The U.S. start-up Clearview collects billions of online photos of unknown people and shares them with public authorities.
The start-up “might end privacy as we know it,” said the New York Times. Meanwhile, European leaders consider a temporary ban on facial recognition in public spaces.
Until Saturday, little had been known about Clearview, a US start-up that shared several billion pictures with law enforcement officials via its face recognition software.
And until the NYT release, hardly anyone might have heard about the company – on purpose, as the Times reports.
Face recognition software used by F.B.I. and Homeland Security
More than 600 authorities, amongst them the F.B.I. and the US Department of Homeland Security would use Clearview’s face-recognition services, the company stated. The software would help to solve shoplifting, credit card fraud and murder. On Clearview’s website, a Canadian investigator explains how they successfully use the software to fight child sexual abuse.
In principle, Clearview’s software is not revolutionary. Rather, the tool is a powerful mix of existing face recognition technologies. Using pictures from social platforms such as Facebook, YouTube and Twitter, the software is assumed to recognize millions of faces within seconds, based on a transition of pictures into mathematic models.
Yet federal and state law enforcement officers admit they have little knowledge of how Clearview’s service actually works. And according to the NYT, private businesses are also able to buy licenses to access the billions of pictures saved in the database.
EU leaders consider a ban on facial recognition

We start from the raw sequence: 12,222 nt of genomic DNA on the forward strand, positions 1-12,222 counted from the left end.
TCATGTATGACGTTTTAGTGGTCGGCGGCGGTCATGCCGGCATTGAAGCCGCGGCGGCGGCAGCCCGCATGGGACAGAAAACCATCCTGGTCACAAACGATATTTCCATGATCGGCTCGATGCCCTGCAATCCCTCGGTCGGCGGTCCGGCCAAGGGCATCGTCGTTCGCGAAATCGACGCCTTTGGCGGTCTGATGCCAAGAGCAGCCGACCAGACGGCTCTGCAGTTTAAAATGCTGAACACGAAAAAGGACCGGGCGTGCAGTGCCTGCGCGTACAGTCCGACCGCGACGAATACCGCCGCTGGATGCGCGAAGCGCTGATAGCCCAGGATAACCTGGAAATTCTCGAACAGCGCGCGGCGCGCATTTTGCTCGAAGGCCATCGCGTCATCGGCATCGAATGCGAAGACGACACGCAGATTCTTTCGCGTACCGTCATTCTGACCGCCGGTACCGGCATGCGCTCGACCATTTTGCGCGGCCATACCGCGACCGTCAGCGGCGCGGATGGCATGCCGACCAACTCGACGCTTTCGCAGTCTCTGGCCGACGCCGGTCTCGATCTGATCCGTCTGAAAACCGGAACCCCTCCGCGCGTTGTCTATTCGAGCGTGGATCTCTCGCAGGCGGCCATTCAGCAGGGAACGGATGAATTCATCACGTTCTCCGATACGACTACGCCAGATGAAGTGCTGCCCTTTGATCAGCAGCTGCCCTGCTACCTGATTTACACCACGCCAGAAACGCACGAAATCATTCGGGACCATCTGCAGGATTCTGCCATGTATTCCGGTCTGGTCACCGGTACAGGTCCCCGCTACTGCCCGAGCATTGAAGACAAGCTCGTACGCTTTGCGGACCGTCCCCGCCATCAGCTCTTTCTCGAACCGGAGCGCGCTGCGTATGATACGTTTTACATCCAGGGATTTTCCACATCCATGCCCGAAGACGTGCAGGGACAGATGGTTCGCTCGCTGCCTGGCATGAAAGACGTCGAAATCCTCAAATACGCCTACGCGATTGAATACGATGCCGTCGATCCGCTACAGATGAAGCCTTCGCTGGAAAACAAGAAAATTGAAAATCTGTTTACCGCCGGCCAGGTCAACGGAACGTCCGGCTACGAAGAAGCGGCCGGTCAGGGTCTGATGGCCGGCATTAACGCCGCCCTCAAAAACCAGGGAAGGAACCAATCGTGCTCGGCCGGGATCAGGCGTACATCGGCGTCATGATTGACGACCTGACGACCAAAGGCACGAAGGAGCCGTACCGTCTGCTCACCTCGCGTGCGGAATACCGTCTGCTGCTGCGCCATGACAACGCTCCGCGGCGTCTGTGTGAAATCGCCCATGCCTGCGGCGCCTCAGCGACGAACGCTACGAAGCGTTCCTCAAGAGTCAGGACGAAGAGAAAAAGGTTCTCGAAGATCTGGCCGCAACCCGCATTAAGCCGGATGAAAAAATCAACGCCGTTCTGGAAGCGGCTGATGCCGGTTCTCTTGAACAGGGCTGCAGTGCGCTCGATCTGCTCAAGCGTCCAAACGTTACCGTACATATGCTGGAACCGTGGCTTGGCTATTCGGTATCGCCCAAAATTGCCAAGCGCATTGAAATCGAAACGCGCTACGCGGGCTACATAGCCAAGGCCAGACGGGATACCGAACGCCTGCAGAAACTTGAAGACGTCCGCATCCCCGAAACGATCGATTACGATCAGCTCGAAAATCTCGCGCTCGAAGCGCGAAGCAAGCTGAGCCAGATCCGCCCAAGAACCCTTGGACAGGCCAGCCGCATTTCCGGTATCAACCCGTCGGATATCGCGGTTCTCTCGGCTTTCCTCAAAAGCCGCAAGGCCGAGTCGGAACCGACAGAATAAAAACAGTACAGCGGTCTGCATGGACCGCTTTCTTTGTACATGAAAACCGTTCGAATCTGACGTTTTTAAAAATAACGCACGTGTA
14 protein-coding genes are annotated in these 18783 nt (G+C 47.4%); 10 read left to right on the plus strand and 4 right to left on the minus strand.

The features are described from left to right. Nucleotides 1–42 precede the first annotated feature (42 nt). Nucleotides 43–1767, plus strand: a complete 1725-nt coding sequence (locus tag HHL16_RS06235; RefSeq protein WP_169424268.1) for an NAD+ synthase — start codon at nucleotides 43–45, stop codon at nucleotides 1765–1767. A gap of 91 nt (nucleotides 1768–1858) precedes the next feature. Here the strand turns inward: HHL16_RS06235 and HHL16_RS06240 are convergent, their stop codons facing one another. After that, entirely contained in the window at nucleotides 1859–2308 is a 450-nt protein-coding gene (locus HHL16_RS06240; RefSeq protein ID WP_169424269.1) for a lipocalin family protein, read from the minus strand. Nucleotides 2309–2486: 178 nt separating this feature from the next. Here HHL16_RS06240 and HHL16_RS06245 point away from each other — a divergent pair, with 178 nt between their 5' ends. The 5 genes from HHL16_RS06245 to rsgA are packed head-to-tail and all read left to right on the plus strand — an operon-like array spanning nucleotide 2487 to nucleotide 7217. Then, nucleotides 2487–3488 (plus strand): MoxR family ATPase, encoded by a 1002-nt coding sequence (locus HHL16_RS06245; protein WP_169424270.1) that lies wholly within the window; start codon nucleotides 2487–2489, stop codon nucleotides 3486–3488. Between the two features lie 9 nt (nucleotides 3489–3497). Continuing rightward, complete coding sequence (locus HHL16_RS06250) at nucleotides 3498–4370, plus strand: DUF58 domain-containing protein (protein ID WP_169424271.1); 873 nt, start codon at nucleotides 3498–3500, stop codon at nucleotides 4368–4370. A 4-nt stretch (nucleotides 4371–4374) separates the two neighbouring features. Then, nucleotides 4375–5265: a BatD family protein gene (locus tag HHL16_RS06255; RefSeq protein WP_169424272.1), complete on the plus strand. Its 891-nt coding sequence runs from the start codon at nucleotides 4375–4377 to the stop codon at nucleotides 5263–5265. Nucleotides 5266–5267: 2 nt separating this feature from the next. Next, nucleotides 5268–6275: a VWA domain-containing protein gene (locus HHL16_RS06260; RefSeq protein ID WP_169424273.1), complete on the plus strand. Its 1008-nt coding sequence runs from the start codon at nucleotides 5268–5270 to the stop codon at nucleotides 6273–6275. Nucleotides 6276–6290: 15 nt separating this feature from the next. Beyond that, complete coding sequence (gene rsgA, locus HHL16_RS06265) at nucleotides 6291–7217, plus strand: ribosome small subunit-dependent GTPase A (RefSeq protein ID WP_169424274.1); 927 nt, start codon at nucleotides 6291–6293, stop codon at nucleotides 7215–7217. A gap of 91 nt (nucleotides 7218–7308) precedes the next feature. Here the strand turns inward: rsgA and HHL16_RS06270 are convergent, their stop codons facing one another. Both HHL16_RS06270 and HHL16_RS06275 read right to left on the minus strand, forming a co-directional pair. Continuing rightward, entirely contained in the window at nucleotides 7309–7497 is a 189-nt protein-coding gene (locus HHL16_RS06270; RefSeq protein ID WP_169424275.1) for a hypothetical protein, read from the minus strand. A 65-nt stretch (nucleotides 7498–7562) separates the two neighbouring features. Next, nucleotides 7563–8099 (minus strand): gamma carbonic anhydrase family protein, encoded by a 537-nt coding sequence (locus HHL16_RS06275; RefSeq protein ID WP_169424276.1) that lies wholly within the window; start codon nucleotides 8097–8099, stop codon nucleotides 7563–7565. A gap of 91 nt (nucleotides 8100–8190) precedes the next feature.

In contrast to US law enforcement authorities, however, European leaders are even considering a ban of up to five years on the use of facial recognition technologies in public spaces.
This information had been published by Politico on Friday, just before the NYT release. A related Commission draft document is expected to be presented to EU Commission President Ursula von der Leyen in mid-February.
A temporary ban on facial recognition software would give EU leaders more time “for assessing the impacts of this technology and possible risk management measures,” the draft document says. As the case of Clearview shows, setting up clear rules in the first place is indeed a good recommendation.
Clearview can manipulate search results
The fact that Clearview has the ability to track who the police are looking for is heavily criticized. Further, the company could manipulate search results that will be shown to the police.
Regardless of its shortcomings, law enforcement agencies seem to prioritise the use of the start-up. The software seems to work and several hundred authorities use the tool. To a certain extent, this might also be due to Clearview’s simple but effective sales strategy: a 30-day free trial.
Shortly after the NYT release, #ClearView was already trending on social media with hundreds of related comments. As facial recognition is generally criticised for its tendency to deliver incorrect matches. Where Clearview is concerned, it also faces criticism for missing official data on the tools’ accuracy.
So far, the technology is not available to private individuals.
However, investors say a big market potential can be expected in the future.